Counterfeit Medicine Warning

The Food and Drug Administration (FDA) and pharmaceutical company GlaxoSmithKline are warning consumers about a small quantity of counterfeit weight-loss products, falsely labeled as brand-name drug alli, that have been sold on online auction Web sites.

The fake products, labeled as the 60-milligram, 120-count refill packs, do not include orlistat, the active ingredient in the authentic alli product, but instead contain the prescription drug sibutramine. Sibutramine could potentially interact with other drugs a person is taking and should not be used without the oversight of a doctor.

The counterfeit pills are illegal and have no connection to GlaxoSmithKline. Although they may look similar to authentic alli, the counterfeit product has the following notable characteristics:

Consumers are advised to purchase alli only from reputable retailers or from their branded Web sites. Those who suspect they have purchased counterfeit alli are urge to contact the FDA here[1].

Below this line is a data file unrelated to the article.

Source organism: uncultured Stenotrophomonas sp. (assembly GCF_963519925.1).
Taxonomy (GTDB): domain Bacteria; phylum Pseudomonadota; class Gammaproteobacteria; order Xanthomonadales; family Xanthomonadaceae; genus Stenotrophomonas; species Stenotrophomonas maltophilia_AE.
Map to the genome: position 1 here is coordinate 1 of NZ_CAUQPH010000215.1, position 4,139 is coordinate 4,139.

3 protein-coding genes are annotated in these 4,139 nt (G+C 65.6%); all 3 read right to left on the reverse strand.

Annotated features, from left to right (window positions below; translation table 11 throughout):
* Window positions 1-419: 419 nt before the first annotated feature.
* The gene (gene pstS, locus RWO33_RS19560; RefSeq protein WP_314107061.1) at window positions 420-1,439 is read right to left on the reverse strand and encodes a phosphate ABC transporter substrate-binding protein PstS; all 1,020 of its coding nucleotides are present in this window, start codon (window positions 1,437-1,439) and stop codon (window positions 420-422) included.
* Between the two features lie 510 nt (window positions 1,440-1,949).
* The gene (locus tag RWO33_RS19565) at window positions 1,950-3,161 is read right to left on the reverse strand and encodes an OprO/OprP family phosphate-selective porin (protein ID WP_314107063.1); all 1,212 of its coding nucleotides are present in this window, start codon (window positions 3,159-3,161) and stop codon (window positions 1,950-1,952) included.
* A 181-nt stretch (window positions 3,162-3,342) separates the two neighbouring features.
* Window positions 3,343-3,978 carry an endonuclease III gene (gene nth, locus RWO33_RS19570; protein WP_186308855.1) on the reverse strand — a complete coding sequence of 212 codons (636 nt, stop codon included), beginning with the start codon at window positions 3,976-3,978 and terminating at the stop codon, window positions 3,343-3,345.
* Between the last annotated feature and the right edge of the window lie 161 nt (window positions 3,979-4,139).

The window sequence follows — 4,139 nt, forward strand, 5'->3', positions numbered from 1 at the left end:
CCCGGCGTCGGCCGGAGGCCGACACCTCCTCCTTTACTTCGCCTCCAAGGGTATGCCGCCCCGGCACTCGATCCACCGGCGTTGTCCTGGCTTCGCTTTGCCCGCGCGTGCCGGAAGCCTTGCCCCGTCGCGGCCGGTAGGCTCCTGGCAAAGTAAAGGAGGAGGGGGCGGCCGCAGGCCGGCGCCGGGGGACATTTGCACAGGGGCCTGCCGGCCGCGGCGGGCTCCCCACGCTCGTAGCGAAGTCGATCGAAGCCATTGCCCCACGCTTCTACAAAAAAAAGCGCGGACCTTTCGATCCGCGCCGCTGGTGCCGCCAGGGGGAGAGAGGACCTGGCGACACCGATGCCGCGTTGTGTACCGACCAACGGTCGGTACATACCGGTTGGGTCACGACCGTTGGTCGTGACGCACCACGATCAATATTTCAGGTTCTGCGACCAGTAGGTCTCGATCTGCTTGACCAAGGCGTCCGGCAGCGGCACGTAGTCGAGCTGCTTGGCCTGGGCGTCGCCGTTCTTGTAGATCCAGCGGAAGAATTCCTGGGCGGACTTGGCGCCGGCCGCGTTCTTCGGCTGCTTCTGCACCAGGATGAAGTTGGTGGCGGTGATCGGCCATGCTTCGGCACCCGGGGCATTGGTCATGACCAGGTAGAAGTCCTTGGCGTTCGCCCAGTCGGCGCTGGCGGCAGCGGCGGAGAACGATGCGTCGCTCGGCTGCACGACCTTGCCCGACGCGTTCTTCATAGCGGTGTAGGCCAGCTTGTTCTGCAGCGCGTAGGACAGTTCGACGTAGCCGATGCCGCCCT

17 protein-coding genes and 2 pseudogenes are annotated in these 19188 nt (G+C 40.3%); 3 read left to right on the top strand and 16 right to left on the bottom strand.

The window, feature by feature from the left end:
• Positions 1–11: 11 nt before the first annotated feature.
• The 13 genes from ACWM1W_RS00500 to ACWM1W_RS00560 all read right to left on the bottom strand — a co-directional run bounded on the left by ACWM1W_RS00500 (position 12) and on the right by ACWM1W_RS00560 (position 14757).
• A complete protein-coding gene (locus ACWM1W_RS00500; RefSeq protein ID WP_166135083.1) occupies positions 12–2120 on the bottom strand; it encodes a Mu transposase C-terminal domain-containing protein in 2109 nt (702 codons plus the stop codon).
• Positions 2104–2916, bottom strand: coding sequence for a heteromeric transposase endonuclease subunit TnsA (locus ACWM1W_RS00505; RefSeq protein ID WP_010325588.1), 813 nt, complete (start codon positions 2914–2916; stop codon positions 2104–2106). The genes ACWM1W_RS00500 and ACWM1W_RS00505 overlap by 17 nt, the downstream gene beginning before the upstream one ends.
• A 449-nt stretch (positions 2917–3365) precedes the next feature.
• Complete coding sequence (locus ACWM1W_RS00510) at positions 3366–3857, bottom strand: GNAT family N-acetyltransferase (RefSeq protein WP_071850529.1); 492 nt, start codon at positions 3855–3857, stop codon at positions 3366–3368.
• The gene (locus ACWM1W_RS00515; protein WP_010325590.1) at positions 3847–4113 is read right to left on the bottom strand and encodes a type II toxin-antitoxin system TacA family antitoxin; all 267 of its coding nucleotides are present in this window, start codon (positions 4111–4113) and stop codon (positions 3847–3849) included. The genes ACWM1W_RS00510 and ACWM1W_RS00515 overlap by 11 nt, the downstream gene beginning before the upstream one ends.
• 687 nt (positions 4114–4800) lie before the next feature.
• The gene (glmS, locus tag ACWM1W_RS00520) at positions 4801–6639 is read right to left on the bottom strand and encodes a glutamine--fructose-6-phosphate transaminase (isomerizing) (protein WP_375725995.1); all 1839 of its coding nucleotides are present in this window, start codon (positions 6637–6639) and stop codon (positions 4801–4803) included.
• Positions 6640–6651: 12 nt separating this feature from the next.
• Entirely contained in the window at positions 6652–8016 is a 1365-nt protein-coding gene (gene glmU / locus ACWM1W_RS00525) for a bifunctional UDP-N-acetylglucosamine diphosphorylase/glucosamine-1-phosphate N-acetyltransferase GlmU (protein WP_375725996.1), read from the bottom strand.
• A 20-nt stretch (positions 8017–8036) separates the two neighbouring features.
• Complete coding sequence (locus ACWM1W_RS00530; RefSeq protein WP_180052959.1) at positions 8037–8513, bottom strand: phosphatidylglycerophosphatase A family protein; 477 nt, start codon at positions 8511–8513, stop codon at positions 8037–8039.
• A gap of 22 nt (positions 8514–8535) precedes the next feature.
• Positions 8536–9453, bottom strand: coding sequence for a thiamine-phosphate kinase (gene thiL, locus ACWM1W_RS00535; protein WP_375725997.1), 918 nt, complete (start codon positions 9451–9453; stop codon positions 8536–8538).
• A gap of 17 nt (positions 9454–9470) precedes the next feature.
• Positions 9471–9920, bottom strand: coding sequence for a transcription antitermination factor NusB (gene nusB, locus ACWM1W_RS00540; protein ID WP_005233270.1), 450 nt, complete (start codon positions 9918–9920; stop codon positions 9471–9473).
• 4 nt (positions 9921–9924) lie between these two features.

For further information and photos comparing the authentic and counterfeit alli products side-by-side, visit the alli online press room[2].

Endnotes:
  1. here: http://www.accessdata.fda.gov/scripts/email/oc/oci/contact.cfm
  2. online press room: http://www.myalli.com/PressRoom.aspx

Source URL: https://www.diabetesselfmanagement.com/blog/counterfeit-medicine-warning/


Diane Fennell: Diane Fennell has been an editor at Diabetes Self-Management magazine since 2003. She is currently the Editorial Director. (Diane Fennell is not a medical professional.)

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